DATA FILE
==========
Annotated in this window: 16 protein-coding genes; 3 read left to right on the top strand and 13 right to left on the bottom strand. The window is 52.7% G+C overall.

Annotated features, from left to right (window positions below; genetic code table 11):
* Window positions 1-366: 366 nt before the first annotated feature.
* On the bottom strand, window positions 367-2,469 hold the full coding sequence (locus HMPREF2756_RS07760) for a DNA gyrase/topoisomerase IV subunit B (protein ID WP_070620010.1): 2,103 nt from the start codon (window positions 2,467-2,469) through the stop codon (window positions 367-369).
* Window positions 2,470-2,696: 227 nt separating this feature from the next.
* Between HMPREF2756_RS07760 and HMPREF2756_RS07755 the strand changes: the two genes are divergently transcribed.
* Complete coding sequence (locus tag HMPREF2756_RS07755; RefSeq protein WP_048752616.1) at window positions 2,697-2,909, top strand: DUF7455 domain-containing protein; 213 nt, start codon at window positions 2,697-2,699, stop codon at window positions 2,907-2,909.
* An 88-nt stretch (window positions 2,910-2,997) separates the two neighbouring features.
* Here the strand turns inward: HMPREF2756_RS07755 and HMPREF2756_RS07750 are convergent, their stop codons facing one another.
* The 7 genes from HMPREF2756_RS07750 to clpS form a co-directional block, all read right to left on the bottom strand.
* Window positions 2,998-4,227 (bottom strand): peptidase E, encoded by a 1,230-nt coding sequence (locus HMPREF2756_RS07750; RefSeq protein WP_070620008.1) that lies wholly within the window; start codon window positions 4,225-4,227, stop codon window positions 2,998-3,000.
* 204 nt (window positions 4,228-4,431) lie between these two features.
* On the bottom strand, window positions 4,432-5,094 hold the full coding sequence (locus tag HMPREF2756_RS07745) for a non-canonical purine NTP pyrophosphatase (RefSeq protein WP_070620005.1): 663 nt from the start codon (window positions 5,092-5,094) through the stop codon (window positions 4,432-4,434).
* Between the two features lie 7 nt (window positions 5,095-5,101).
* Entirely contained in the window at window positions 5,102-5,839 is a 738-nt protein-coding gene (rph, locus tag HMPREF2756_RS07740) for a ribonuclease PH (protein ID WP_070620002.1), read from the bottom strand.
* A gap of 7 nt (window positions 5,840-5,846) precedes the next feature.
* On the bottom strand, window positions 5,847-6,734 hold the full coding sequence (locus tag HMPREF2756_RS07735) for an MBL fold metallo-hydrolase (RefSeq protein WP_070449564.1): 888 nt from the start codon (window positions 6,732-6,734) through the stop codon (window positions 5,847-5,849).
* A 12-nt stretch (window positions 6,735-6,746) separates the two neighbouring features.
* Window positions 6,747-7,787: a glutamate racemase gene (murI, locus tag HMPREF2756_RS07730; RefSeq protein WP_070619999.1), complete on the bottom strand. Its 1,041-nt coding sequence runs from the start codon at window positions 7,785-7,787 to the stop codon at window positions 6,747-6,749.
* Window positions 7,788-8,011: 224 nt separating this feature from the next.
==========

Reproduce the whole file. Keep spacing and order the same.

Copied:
Annotated in this window: 16 protein-coding genes; 3 read left to right on the top strand and 13 right to left on the bottom strand. The window is 52.7% G+C overall.

Annotated features, from left to right (window positions below; genetic code table 11):
* Window positions 1-366: 366 nt before the first annotated feature.
* On the bottom strand, window positions 367-2,469 hold the full coding sequence (locus HMPREF2756_RS07760) for a DNA gyrase/topoisomerase IV subunit B (protein ID WP_070620010.1): 2,103 nt from the start codon (window positions 2,467-2,469) through the stop codon (window positions 367-369).
* Window positions 2,470-2,696: 227 nt separating this feature from the next.
* Between HMPREF2756_RS07760 and HMPREF2756_RS07755 the strand changes: the two genes are divergently transcribed.
* Complete coding sequence (locus tag HMPREF2756_RS07755; RefSeq protein WP_048752616.1) at window positions 2,697-2,909, top strand: DUF7455 domain-containing protein; 213 nt, start codon at window positions 2,697-2,699, stop codon at window positions 2,907-2,909.
* An 88-nt stretch (window positions 2,910-2,997) separates the two neighbouring features.
* Here the strand turns inward: HMPREF2756_RS07755 and HMPREF2756_RS07750 are convergent, their stop codons facing one another.
* The 7 genes from HMPREF2756_RS07750 to clpS form a co-directional block, all read right to left on the bottom strand.
* Window positions 2,998-4,227 (bottom strand): peptidase E, encoded by a 1,230-nt coding sequence (locus HMPREF2756_RS07750; RefSeq protein WP_070620008.1) that lies wholly within the window; start codon window positions 4,225-4,227, stop codon window positions 2,998-3,000.
* 204 nt (window positions 4,228-4,431) lie between these two features.
* On the bottom strand, window positions 4,432-5,094 hold the full coding sequence (locus tag HMPREF2756_RS07745) for a non-canonical purine NTP pyrophosphatase (RefSeq protein WP_070620005.1): 663 nt from the start codon (window positions 5,092-5,094) through the stop codon (window positions 4,432-4,434).
* Between the two features lie 7 nt (window positions 5,095-5,101).
* Entirely contained in the window at window positions 5,102-5,839 is a 738-nt protein-coding gene (rph, locus tag HMPREF2756_RS07740) for a ribonuclease PH (protein ID WP_070620002.1), read from the bottom strand.
* A gap of 7 nt (window positions 5,840-5,846) precedes the next feature.
* On the bottom strand, window positions 5,847-6,734 hold the full coding sequence (locus tag HMPREF2756_RS07735) for an MBL fold metallo-hydrolase (RefSeq protein WP_070449564.1): 888 nt from the start codon (window positions 6,732-6,734) through the stop codon (window positions 5,847-5,849).
* A 12-nt stretch (window positions 6,735-6,746) separates the two neighbouring features.
* Window positions 6,747-7,787: a glutamate racemase gene (murI, locus tag HMPREF2756_RS07730; RefSeq protein WP_070619999.1), complete on the bottom strand. Its 1,041-nt coding sequence runs from the start codon at window positions 7,785-7,787 to the stop codon at window positions 6,747-6,749.
* Window positions 7,788-8,011: 224 nt separating this feature from the next.